Tuesday, July 28, 2009
I believe part of the fault lies with our publicity. We seem to rely a little too much on word of mouth dissemination of information. I get e-mails that "our" website carries out of date information. (We have no website; somone has published the info on theirs and not updated it.) I have had queries, replied to them, and then nothing follows.
Another member of the committee brought up the fact that most small presses, the ones that publish poetry, are experiencing difficulties due to the current economic downturn. Some have stopped publishing, many have cut down on the number of titles they produce.
I believe it's probably a combination of both. Next year, if the Acorn-Plantos Award is to remain viable, a more vigorous approach to soliciting entries must be undertaken. Let's hope the economy has strengthened and we are healthy and free to expend some energy on promotion.
I take some comfort in the fact that all disciplines of the arts are suffering. In uncertain economic times it seems the arts are the most vulnerable. It is difficult to explain truth and beauty to an empty stomach and a burdened mind.
Friday, July 24, 2009
It was well done on an interesting premise, an underlying theme of selling out one's art for one's own survival/well-being. Dante has survived into this time in the company of Petrarch's inspiration "Laura" who has taken care of him through the centuries. Dante may have lost his own inspiration, his Beatrice, but his reputation and that of his masterpiece continue.
Dante is useless, unable to even try to get a job to sustain the two. To make ends meet and unknown to Dante, Laura has been selling quotes from his poems as advertising jingles but the producers want fresh materials. Dante refuses to write. Then a lucrative offer from a movie production company to film the Divine Comedy, promises to become the answer to their problems. What's more, the power behind that offer is the incarnation of his beloved Beatrice, his inspiration all those centuries ago. Now he can have his cake and eat it too, so to speak; have his poetry spread through the world and his beloved Beatrice by his side.
All Beatrice wants is that he sign over all rights to his work. To make it more palatible for her audience she needs to make some changes, changes Dante did not envision in the original. So. Does Dante sell out for money and basking in the glow of his beloved or hold his art close and continue to try to exist under harsh circumstances but with his masterpiece and reputation intact?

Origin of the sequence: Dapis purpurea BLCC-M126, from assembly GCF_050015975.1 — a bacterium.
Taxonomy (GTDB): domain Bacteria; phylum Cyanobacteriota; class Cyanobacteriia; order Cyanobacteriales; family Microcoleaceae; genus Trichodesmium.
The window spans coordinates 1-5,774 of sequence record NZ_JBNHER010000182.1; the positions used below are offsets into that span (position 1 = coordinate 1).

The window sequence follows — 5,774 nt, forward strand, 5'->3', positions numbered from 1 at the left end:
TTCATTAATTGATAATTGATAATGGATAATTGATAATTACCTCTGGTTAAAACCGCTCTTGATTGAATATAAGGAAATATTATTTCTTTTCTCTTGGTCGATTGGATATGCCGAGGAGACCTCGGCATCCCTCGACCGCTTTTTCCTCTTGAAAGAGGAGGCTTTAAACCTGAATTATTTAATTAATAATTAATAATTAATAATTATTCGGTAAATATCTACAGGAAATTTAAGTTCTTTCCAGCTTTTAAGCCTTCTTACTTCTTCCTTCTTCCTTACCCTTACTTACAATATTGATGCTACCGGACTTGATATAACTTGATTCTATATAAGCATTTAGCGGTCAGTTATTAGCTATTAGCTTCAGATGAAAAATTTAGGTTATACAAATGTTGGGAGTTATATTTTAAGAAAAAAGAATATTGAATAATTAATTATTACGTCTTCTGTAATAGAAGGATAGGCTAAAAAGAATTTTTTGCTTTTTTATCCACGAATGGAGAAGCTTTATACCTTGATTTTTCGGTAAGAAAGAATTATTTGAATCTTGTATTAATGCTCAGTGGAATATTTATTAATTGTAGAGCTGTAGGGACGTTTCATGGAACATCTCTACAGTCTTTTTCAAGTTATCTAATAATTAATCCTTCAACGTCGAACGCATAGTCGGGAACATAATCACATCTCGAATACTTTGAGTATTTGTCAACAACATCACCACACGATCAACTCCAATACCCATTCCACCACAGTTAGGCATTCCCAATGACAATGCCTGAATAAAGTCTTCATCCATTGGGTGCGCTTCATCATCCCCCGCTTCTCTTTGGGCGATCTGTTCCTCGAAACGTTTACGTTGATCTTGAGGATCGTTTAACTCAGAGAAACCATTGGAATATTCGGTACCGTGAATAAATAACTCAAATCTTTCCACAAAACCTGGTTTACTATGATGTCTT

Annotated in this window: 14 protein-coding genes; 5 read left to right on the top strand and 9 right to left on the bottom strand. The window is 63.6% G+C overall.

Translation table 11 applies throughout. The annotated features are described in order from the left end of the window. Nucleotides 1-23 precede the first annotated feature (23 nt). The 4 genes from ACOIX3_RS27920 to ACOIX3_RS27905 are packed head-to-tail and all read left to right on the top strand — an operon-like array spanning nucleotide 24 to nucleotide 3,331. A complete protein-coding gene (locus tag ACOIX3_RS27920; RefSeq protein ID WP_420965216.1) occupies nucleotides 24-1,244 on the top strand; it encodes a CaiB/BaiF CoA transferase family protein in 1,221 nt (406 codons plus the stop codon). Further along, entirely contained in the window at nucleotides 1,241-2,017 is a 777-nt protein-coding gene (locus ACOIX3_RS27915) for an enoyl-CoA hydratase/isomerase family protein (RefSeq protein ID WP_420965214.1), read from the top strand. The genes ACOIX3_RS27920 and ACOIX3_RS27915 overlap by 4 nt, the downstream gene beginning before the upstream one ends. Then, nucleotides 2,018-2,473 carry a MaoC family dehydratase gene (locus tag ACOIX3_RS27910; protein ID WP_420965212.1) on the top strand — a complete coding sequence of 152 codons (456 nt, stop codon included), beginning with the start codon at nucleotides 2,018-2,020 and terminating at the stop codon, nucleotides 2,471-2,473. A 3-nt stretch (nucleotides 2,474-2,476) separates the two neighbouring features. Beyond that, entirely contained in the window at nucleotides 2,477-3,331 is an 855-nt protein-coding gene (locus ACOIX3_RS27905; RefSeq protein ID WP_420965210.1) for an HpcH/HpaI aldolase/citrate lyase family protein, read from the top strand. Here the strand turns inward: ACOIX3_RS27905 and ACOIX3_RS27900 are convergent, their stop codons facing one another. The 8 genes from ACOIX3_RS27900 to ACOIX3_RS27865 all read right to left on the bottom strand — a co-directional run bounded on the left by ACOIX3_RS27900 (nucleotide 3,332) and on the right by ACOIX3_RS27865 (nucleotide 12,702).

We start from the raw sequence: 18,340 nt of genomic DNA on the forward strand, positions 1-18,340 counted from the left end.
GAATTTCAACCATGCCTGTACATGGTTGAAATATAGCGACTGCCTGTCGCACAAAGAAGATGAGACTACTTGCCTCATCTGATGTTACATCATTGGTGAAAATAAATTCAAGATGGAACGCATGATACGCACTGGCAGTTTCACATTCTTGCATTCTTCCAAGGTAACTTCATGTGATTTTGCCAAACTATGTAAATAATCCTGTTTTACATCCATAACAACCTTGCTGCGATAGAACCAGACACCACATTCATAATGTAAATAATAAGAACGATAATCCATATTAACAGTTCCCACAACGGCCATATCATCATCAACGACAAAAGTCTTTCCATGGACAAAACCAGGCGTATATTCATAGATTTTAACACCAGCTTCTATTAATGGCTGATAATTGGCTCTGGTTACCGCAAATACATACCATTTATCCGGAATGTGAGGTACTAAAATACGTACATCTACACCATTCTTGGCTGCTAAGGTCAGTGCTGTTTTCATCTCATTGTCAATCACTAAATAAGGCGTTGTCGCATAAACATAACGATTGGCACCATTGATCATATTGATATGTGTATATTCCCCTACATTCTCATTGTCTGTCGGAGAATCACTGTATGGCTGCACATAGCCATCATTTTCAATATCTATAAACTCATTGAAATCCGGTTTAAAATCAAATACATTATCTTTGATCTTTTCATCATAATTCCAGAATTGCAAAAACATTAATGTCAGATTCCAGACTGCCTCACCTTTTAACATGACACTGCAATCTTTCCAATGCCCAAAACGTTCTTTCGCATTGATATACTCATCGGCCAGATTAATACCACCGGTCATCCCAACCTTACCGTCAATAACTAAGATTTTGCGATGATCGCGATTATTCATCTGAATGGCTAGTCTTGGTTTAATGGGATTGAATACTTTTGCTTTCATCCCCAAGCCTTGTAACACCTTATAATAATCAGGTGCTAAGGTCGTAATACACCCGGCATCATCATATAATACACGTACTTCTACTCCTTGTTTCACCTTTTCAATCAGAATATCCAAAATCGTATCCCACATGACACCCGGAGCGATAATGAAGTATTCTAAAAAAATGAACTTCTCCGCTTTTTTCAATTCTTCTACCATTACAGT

Important questions for any artist. If your muse deserts you, can you recognise her should she return? Would she be the same, treat you as she did before?
How much should you let others influence or even shape your art? If it is produced for a commercial purpose, is it art?
Every painter, writer, sculptor, photographer, whatever the medium of expression faces this question at one time or another. And sometimes our answers do not remain constant.
We have to live with and by our decisions.
Monday, July 20, 2009
Sunday, July 19, 2009
It had an interesting premise: three spoken word artists (poets) do a last minute impromptu rehearsal for a performance. They act as a troupe and as individuals, and the audience is left to consider what is "act" and what is the characters' unplanned disclosure, what is being rehearsed and what is supposedly not. But about the poetry.
It was the common spoken word genre, at times heavy on rhyme, often rhythm depended on that rhyme, and very little else that establishes language as poetry: the use of metaphor or simile, images to portray meaning that is not immediate. Any emotion or feeling was direct and in your face; all to keep the piece moving. Any contemplation would have to be done elsewhere later.
Still, with all my reservations about spoken word poetry, language, form, and meaning, I found the frantic pacing that is the nature if this type of presentation worked well. It communicated the characters as well as the concerns behind its topic. Thank you, Dream Chasers.
The second performance I went to because it was so highly recomended. "Head First" by the Toronto all-women troupe Femmes du Feu had won a main stream staging at the Toronto Fringe Festival and would only be here for four of the ten days. They had also won an audience choice at the London Fringe and so became a "must-see."
And what has this to do with poetry? There is no better explanation of how expression in poetry should be understood. Rhythm and flow. Brilliance to capture the attention, colour to hold it. The meaning suggested by the movements of the dance, by the phrases of the poetry.